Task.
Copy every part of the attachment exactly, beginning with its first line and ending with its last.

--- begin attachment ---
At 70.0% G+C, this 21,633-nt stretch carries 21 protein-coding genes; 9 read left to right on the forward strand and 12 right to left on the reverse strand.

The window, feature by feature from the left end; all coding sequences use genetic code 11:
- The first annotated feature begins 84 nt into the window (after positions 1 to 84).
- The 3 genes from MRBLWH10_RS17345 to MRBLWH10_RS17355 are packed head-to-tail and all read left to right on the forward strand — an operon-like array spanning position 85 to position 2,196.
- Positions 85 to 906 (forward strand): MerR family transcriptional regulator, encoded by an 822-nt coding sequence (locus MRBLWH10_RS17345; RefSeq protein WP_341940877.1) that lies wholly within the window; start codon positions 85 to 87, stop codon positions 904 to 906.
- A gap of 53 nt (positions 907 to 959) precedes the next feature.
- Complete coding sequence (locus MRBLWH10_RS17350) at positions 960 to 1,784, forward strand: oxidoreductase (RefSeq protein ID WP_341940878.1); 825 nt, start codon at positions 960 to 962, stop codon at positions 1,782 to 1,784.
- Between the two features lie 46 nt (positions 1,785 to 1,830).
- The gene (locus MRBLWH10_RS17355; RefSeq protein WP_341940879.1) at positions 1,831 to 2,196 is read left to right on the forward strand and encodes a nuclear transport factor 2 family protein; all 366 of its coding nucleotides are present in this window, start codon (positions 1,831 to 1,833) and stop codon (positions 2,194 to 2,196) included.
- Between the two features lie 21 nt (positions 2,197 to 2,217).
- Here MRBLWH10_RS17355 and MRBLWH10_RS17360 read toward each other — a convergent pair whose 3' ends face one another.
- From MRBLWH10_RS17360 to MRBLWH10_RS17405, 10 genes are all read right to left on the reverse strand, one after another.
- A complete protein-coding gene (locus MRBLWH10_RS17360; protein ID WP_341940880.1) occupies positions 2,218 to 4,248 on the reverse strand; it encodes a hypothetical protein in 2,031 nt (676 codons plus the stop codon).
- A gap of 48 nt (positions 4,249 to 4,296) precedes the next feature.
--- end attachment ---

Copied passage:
At 70.0% G+C, this 21,633-nt stretch carries 21 protein-coding genes; 9 read left to right on the forward strand and 12 right to left on the reverse strand.

The window, feature by feature from the left end; all coding sequences use genetic code 11:
- The first annotated feature begins 84 nt into the window (after positions 1 to 84).
- The 3 genes from MRBLWH10_RS17345 to MRBLWH10_RS17355 are packed head-to-tail and all read left to right on the forward strand — an operon-like array spanning position 85 to position 2,196.
- Positions 85 to 906 (forward strand): MerR family transcriptional regulator, encoded by an 822-nt coding sequence (locus MRBLWH10_RS17345; RefSeq protein WP_341940877.1) that lies wholly within the window; start codon positions 85 to 87, stop codon positions 904 to 906.
- A gap of 53 nt (positions 907 to 959) precedes the next feature.
- Complete coding sequence (locus MRBLWH10_RS17350) at positions 960 to 1,784, forward strand: oxidoreductase (RefSeq protein ID WP_341940878.1); 825 nt, start codon at positions 960 to 962, stop codon at positions 1,782 to 1,784.
- Between the two features lie 46 nt (positions 1,785 to 1,830).
- The gene (locus MRBLWH10_RS17355; RefSeq protein WP_341940879.1) at positions 1,831 to 2,196 is read left to right on the forward strand and encodes a nuclear transport factor 2 family protein; all 366 of its coding nucleotides are present in this window, start codon (positions 1,831 to 1,833) and stop codon (positions 2,194 to 2,196) included.
- Between the two features lie 21 nt (positions 2,197 to 2,217).
- Here MRBLWH10_RS17355 and MRBLWH10_RS17360 read toward each other — a convergent pair whose 3' ends face one another.
- From MRBLWH10_RS17360 to MRBLWH10_RS17405, 10 genes are all read right to left on the reverse strand, one after another.
- A complete protein-coding gene (locus MRBLWH10_RS17360; protein ID WP_341940880.1) occupies positions 2,218 to 4,248 on the reverse strand; it encodes a hypothetical protein in 2,031 nt (676 codons plus the stop codon).
- A gap of 48 nt (positions 4,249 to 4,296) precedes the next feature.